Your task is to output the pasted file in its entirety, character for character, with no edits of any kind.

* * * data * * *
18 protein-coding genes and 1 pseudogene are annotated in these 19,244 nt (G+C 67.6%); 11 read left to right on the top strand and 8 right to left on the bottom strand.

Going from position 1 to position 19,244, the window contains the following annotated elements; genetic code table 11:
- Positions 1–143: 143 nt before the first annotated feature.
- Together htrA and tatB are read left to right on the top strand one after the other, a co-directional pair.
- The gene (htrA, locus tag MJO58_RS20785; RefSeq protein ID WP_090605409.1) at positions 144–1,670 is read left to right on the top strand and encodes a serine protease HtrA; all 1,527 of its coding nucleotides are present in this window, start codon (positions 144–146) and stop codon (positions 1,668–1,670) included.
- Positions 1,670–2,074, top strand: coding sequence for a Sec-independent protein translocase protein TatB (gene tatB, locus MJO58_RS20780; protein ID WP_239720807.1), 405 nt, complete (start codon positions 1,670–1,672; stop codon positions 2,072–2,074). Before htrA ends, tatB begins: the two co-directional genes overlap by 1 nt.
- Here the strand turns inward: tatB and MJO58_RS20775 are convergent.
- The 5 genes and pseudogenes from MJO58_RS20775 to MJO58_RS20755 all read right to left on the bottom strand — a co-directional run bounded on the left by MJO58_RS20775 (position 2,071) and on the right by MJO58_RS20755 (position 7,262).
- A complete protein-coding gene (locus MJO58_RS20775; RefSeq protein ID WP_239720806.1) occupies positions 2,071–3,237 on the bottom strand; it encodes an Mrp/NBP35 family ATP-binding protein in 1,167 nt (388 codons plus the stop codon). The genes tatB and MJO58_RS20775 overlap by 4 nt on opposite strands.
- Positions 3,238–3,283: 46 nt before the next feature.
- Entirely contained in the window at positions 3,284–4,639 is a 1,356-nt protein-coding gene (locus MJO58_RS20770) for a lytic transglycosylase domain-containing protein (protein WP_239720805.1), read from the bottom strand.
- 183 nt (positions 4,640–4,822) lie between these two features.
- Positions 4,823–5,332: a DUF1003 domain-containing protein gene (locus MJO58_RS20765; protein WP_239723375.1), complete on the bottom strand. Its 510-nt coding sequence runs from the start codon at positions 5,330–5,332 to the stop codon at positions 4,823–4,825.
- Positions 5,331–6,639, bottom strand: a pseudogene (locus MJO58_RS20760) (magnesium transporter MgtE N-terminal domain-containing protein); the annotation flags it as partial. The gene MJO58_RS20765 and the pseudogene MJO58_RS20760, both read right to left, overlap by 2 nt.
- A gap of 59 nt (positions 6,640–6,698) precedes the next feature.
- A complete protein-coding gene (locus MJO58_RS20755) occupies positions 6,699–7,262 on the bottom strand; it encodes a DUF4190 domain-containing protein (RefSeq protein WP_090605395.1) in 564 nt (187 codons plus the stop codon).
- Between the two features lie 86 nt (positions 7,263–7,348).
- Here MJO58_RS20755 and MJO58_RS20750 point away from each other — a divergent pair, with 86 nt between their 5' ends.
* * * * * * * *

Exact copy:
18 protein-coding genes and 1 pseudogene are annotated in these 19,244 nt (G+C 67.6%); 11 read left to right on the top strand and 8 right to left on the bottom strand.

Going from position 1 to position 19,244, the window contains the following annotated elements; genetic code table 11:
- Positions 1–143: 143 nt before the first annotated feature.
- Together htrA and tatB are read left to right on the top strand one after the other, a co-directional pair.
- The gene (htrA, locus tag MJO58_RS20785; RefSeq protein ID WP_090605409.1) at positions 144–1,670 is read left to right on the top strand and encodes a serine protease HtrA; all 1,527 of its coding nucleotides are present in this window, start codon (positions 144–146) and stop codon (positions 1,668–1,670) included.
- Positions 1,670–2,074, top strand: coding sequence for a Sec-independent protein translocase protein TatB (gene tatB, locus MJO58_RS20780; protein ID WP_239720807.1), 405 nt, complete (start codon positions 1,670–1,672; stop codon positions 2,072–2,074). Before htrA ends, tatB begins: the two co-directional genes overlap by 1 nt.
- Here the strand turns inward: tatB and MJO58_RS20775 are convergent.
- The 5 genes and pseudogenes from MJO58_RS20775 to MJO58_RS20755 all read right to left on the bottom strand — a co-directional run bounded on the left by MJO58_RS20775 (position 2,071) and on the right by MJO58_RS20755 (position 7,262).
- A complete protein-coding gene (locus MJO58_RS20775; RefSeq protein ID WP_239720806.1) occupies positions 2,071–3,237 on the bottom strand; it encodes an Mrp/NBP35 family ATP-binding protein in 1,167 nt (388 codons plus the stop codon). The genes tatB and MJO58_RS20775 overlap by 4 nt on opposite strands.
- Positions 3,238–3,283: 46 nt before the next feature.
- Entirely contained in the window at positions 3,284–4,639 is a 1,356-nt protein-coding gene (locus MJO58_RS20770) for a lytic transglycosylase domain-containing protein (protein WP_239720805.1), read from the bottom strand.
- 183 nt (positions 4,640–4,822) lie between these two features.
- Positions 4,823–5,332: a DUF1003 domain-containing protein gene (locus MJO58_RS20765; protein WP_239723375.1), complete on the bottom strand. Its 510-nt coding sequence runs from the start codon at positions 5,330–5,332 to the stop codon at positions 4,823–4,825.
- Positions 5,331–6,639, bottom strand: a pseudogene (locus MJO58_RS20760) (magnesium transporter MgtE N-terminal domain-containing protein); the annotation flags it as partial. The gene MJO58_RS20765 and the pseudogene MJO58_RS20760, both read right to left, overlap by 2 nt.
- A gap of 59 nt (positions 6,640–6,698) precedes the next feature.
- A complete protein-coding gene (locus MJO58_RS20755) occupies positions 6,699–7,262 on the bottom strand; it encodes a DUF4190 domain-containing protein (RefSeq protein WP_090605395.1) in 564 nt (187 codons plus the stop codon).
- Between the two features lie 86 nt (positions 7,263–7,348).
- Here MJO58_RS20755 and MJO58_RS20750 point away from each other — a divergent pair, with 86 nt between their 5' ends.